There is also a coffee shop located in the friary with some decent food, so you'll find the amenities you need to spend the day. It's a quiet spot that's positively perfect if you're looking for some beauty coupled with light physical activity. I've visited at least a dozen beaches in Ireland, and this is, by far, my favorite.

Ardara

Ardara is a teeny tiny town in County Donegal, in the amazingly untouched northern parts of Ireland. This destination boasts everything from two yearly music festivals, a walking festival to bring avid hikers to its many trails (over 30 miles long), and glorious history to boot.

Since the 1700s, Ardara has been thriving, thanks to its arts and crafts tradition and hand-woven goods. Just a few minutes away, the mythical Caves of Maghera, as well as its sandy beach, are a must-see. And to top it off, there's also a gorgeous waterfall that may inspire you to take a plunge.

Clonmacnoise

Imagine rolling green meadows and hills upon hills of Gaelic crosses, set against the backdrop of an old archaic monastery - in ruin. The scenery cannot be any more stereotypically Irish, yet it is haunting and powerful. The saints who have walked this land have left their mark through intricate stone crosses, rough, hand-carved churches and monasteries, and even a castle.

Clonmacnoise is as eerie as it is majestic. This place will have you dreaming of a bygone era dating back 2,500 hundred years, where devout pilgrims would walk barefoot for miles on the natural stone formation. Later, it became a huge monastic city and frequented by knights, kings, and queens alike.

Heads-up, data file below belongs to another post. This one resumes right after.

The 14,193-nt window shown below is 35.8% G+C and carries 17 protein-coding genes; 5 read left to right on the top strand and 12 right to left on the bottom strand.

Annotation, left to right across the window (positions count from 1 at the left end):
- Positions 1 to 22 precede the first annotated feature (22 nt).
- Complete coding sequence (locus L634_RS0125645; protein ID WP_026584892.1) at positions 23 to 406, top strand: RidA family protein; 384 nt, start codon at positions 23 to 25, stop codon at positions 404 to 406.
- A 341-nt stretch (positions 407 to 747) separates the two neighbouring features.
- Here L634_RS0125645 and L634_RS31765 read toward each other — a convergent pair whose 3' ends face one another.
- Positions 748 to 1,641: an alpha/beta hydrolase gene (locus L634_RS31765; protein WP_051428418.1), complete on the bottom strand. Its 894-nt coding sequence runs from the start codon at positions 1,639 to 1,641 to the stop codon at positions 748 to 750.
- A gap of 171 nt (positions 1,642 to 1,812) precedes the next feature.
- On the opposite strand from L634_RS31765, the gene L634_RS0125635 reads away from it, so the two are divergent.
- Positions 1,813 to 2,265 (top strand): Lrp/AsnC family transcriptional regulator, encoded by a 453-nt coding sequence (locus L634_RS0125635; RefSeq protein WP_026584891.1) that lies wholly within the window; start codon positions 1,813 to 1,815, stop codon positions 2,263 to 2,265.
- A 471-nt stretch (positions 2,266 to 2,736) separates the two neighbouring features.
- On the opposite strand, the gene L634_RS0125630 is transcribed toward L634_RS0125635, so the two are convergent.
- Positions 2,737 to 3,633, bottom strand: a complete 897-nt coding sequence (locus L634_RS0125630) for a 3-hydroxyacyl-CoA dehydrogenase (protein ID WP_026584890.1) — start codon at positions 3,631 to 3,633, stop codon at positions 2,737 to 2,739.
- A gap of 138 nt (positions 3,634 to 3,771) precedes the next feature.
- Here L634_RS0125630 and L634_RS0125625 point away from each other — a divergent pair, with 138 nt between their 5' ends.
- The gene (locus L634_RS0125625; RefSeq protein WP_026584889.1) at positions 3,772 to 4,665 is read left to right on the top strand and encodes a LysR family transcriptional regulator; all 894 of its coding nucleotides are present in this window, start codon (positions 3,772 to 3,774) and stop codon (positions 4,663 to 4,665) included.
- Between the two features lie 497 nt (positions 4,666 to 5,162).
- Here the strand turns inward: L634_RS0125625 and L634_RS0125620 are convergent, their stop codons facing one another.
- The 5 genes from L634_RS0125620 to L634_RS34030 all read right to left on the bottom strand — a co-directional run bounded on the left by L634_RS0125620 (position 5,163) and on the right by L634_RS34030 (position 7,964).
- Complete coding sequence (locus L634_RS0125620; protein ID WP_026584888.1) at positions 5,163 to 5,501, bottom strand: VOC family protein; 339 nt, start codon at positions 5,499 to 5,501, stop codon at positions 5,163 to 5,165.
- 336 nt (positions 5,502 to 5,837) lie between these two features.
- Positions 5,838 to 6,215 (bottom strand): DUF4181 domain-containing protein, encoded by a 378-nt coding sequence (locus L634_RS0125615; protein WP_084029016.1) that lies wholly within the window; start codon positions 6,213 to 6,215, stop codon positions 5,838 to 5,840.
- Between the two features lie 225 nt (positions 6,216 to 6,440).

Dingle Peninsula

According to the National Geographic Traveler, the Dingle Peninsula is "the most beautiful place on earth." An area that has been awarded for being a bastion of Irish language and heritage, it boasts craggy cliffs, miles of sandy beaches, verdant pastures and delicious seafood. The town of Dingle, though small, is entirely self-contained with its very own distillery; it is host to an international music festival, "Other Voices," that takes place every December.

Rossnowlagh

What's remarkable about Rossnowlagh is that even though it's a tiny village, it has a humongous beach, on which you can drive, swim, kitesurf, surf, run, and bird-watch. Visitors can catch views of the hills of Donegal while the massive tides roll in – they are unbelievably quick. It's beyond spectacular. The sunset is well worth waiting for on a sunny day, and the colors are as fierce as the waves.

Cork

Kiss the Blarney Stone at the Blarney Castle before heading out of Ireland, and you'll get a rush of wisdom to take back with you. And make sure you leave some time to stroll through the extensive gardens, they're beyond pretty. One of Ireland's sunniest cities, Cork, was once a monastic city surrounded by a vast fortress. After the Vikings expanded it in the 900s, it became one of Ireland's most populous regions. The area has so much culture and history to offer, well worth a visit.